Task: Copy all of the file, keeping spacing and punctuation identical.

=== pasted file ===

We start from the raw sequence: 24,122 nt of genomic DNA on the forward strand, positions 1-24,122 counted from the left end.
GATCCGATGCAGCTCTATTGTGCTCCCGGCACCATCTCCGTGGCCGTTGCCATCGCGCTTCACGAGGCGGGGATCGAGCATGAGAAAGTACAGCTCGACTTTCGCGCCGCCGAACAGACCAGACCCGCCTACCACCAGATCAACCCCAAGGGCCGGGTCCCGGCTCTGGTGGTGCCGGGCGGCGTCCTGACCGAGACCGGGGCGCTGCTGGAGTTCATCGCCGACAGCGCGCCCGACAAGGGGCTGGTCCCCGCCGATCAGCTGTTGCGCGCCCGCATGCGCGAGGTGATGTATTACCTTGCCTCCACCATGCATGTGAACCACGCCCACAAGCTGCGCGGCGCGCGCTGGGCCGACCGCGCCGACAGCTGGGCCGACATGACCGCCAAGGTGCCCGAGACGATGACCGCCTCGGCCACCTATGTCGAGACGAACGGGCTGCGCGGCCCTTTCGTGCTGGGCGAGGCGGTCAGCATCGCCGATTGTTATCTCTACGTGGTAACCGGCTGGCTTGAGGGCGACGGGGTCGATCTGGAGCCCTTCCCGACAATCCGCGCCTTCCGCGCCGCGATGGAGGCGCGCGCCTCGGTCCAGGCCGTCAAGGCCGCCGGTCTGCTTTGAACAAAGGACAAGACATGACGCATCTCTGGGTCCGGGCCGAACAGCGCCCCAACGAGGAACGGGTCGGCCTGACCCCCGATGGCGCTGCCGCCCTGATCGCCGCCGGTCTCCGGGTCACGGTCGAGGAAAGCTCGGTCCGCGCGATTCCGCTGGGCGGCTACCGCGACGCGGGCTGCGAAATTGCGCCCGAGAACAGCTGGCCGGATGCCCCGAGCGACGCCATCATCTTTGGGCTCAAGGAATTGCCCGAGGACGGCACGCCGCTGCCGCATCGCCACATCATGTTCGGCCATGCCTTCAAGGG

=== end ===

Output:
We start from the raw sequence: 24,122 nt of genomic DNA on the forward strand, positions 1-24,122 counted from the left end.
GATCCGATGCAGCTCTATTGTGCTCCCGGCACCATCTCCGTGGCCGTTGCCATCGCGCTTCACGAGGCGGGGATCGAGCATGAGAAAGTACAGCTCGACTTTCGCGCCGCCGAACAGACCAGACCCGCCTACCACCAGATCAACCCCAAGGGCCGGGTCCCGGCTCTGGTGGTGCCGGGCGGCGTCCTGACCGAGACCGGGGCGCTGCTGGAGTTCATCGCCGACAGCGCGCCCGACAAGGGGCTGGTCCCCGCCGATCAGCTGTTGCGCGCCCGCATGCGCGAGGTGATGTATTACCTTGCCTCCACCATGCATGTGAACCACGCCCACAAGCTGCGCGGCGCGCGCTGGGCCGACCGCGCCGACAGCTGGGCCGACATGACCGCCAAGGTGCCCGAGACGATGACCGCCTCGGCCACCTATGTCGAGACGAACGGGCTGCGCGGCCCTTTCGTGCTGGGCGAGGCGGTCAGCATCGCCGATTGTTATCTCTACGTGGTAACCGGCTGGCTTGAGGGCGACGGGGTCGATCTGGAGCCCTTCCCGACAATCCGCGCCTTCCGCGCCGCGATGGAGGCGCGCGCCTCGGTCCAGGCCGTCAAGGCCGCCGGTCTGCTTTGAACAAAGGACAAGACATGACGCATCTCTGGGTCCGGGCCGAACAGCGCCCCAACGAGGAACGGGTCGGCCTGACCCCCGATGGCGCTGCCGCCCTGATCGCCGCCGGTCTCCGGGTCACGGTCGAGGAAAGCTCGGTCCGCGCGATTCCGCTGGGCGGCTACCGCGACGCGGGCTGCGAAATTGCGCCCGAGAACAGCTGGCCGGATGCCCCGAGCGACGCCATCATCTTTGGGCTCAAGGAATTGCCCGAGGACGGCACGCCGCTGCCGCATCGCCACATCATGTTCGGCCATGCCTTCAAGGG